Study right!Written by Michael McKiernan Posted Date: August 25, 2014
No matter what your undergraduate specialty was, law school is a different beast altogether. So what do you need to know to tame it?
Michael McKiernan asked a law prof and a group of first-rate former students to share the secrets of successful study.
1. It ain’t gonna be easyBad news for all those magic bullet hunters out there. Sadly, there are no shortcuts to law school success, according to Kathleen McCandless, who collected the 2006 University Gold Medal for Law at the University of Manitoba’s Robson Hall law school. “If you want to do well at law school, I can summarize it all by saying there’s no way around hard work,” says McCandless, now a lawyer at Winnipeg’s Pitblado LLP.
2. Do the readingBad news for all those magic bullet hunters out there. Sadly, there are no shortcuts to law school success, according to Kathleen McCandless, who collected the 2006 University Gold Medal for Law at the University of Manitoba’s Robson Hall law school. “If you want to do well at law school, I can summarize it all by saying there’s no way around hard work,” says McCandless, now a lawyer at Winnipeg’s Pitblado LLP.
Sticking with the advice-you-probably-don’t-want-to hear-theme, Emily MacKinnon says there is simply no getting around the assigned readings for each class. “There’s such a huge volume that it’s very easy to start thinking about what you can cut out or skim through, but it’ll just end up being too much when the exams come around,” says the 2012 Law Society Gold Medallist at the University of British Columbia, now a litigator with McCarthy Tétrault LLP in Vancouver. “I always read them on the assumption I’d never have a chance to do it again, which means very active reading, always with highlighters and sticky tabs in hand.”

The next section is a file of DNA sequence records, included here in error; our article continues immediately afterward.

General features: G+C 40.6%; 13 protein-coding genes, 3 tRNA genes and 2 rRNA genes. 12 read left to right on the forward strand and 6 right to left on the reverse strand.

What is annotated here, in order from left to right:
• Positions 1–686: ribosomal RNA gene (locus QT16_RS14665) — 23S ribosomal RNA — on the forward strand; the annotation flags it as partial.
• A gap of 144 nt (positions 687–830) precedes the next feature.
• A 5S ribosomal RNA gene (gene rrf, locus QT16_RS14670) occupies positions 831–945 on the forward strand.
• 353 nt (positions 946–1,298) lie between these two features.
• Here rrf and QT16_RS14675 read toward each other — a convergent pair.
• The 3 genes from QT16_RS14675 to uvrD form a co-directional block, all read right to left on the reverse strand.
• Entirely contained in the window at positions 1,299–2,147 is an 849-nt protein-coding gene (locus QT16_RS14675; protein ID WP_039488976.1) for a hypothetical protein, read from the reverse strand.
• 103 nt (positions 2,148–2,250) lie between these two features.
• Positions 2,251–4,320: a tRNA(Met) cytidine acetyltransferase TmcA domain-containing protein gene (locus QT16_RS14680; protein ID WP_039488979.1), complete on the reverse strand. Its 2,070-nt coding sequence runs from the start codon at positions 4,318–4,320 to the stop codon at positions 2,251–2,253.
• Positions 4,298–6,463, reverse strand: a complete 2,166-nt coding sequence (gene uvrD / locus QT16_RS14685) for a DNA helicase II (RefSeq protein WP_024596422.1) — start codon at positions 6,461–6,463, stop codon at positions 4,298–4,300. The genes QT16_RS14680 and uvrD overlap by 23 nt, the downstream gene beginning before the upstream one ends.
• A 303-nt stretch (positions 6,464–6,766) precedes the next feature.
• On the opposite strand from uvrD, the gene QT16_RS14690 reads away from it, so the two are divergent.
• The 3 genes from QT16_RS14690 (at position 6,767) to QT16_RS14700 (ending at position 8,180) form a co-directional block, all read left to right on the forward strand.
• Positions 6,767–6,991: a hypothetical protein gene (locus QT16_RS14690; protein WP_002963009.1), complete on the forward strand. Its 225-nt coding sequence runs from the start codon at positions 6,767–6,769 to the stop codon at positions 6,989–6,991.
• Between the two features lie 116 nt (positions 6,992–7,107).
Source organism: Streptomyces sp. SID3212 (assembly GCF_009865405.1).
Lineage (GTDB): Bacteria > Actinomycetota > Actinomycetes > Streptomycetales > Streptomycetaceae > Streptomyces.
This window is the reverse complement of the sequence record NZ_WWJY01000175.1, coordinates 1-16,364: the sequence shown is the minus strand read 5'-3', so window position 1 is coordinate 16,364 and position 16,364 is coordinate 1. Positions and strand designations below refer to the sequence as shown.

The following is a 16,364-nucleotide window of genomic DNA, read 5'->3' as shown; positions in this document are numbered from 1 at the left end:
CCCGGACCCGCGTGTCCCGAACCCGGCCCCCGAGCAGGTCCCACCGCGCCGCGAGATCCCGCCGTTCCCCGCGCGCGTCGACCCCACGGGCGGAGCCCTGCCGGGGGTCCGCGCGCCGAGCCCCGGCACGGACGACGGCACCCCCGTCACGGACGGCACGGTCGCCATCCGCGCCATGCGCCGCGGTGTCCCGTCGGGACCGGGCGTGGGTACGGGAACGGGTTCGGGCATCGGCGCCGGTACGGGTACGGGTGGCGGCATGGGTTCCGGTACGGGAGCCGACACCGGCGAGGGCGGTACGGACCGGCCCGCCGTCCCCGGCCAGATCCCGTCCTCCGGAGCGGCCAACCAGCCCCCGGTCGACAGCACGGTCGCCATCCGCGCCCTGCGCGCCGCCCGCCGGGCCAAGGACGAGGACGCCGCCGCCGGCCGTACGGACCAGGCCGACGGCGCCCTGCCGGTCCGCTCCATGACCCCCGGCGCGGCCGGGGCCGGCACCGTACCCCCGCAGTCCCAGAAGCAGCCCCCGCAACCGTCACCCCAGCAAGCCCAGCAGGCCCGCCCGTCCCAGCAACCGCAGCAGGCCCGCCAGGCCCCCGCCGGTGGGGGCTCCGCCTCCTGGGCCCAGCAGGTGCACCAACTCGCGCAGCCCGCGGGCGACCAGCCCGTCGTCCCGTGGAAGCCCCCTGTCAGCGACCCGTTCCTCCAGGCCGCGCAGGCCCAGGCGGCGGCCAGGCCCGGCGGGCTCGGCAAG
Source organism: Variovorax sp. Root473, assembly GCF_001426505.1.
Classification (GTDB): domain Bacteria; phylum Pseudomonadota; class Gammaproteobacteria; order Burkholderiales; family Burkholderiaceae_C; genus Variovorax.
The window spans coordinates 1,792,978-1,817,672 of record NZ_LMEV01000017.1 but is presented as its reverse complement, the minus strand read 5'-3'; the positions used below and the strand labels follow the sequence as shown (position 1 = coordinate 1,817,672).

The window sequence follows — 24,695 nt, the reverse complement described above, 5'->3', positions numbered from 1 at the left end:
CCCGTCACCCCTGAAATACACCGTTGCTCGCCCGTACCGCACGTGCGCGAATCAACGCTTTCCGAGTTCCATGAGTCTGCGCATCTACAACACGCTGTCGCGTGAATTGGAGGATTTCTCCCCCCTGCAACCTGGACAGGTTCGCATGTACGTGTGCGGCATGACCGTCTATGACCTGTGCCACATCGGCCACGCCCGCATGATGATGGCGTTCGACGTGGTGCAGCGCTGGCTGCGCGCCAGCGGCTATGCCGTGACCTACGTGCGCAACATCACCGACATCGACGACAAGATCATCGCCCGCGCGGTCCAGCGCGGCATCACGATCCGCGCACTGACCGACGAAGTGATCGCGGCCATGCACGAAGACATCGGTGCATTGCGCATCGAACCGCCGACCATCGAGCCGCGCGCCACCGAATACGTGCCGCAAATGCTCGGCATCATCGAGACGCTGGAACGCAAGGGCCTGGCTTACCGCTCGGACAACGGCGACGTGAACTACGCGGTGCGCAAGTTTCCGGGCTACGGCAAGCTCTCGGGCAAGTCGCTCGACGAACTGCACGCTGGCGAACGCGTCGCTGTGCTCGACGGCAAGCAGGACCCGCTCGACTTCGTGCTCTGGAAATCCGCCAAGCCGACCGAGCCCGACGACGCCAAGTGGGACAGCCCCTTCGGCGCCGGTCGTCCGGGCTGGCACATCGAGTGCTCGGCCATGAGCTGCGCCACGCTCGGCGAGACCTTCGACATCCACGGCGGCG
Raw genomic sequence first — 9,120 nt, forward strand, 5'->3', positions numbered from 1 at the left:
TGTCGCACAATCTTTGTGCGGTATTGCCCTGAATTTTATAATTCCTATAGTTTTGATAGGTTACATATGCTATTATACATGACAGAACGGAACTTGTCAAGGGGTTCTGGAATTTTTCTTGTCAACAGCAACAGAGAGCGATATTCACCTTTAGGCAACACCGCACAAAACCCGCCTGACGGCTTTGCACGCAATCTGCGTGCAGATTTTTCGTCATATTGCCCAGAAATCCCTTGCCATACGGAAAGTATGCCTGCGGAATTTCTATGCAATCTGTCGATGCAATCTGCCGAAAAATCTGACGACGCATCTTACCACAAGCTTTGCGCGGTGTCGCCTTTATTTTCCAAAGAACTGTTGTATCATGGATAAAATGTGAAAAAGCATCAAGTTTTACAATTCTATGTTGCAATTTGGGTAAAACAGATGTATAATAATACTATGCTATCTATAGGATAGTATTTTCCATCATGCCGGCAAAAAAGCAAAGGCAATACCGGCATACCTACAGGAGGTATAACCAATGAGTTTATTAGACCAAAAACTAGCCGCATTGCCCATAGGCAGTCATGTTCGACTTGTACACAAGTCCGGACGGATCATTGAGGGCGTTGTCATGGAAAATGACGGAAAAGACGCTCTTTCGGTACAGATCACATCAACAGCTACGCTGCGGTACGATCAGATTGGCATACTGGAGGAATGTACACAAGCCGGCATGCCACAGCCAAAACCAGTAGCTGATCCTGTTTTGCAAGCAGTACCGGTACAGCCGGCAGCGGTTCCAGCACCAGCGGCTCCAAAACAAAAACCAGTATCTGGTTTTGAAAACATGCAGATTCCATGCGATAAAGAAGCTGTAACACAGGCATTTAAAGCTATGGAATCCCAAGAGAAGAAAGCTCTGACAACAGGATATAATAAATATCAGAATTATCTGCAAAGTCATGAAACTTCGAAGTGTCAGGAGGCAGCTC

3. Get organizedHaving gone to the effort of reading all those cases, you need a system that allows you to make use of that stored data when it comes to exam time. Everyone’s will be different, but “the key is to have ways to find the information again,” says MacKinnon, who used Excel spreadsheets to track cases, with keywords attached for easy sorting. Doug Sarro, Osgoode Hall Law School’s 2013 Gold Medallist, says the facts and holdings of individual cases are less important than the legal tests they applied. “Instead of organizing my notes case-by-case, I organized them topic-by-topic. I’d start each topic summary by listing the general principles and tests that applied, and then go through the test element-by-element to talk about how the cases dealt with each element,” he says.
4. Find your study space
Whether it’s holed up alone in your bedroom or grouped around a library desk, everyone has an optimum study environment. Spend some time finding out what works for you. MacKinnon developed a system of coffee shop hopping, finding herself “reinvigorated” by a change of scenery every couple of hours. Sarro joined a study group closer to exam time. They “would work through two or three old exams and e-mail each other their answers. This helped me to see gaps in my summary and figure out what I needed to do to improve,” he says.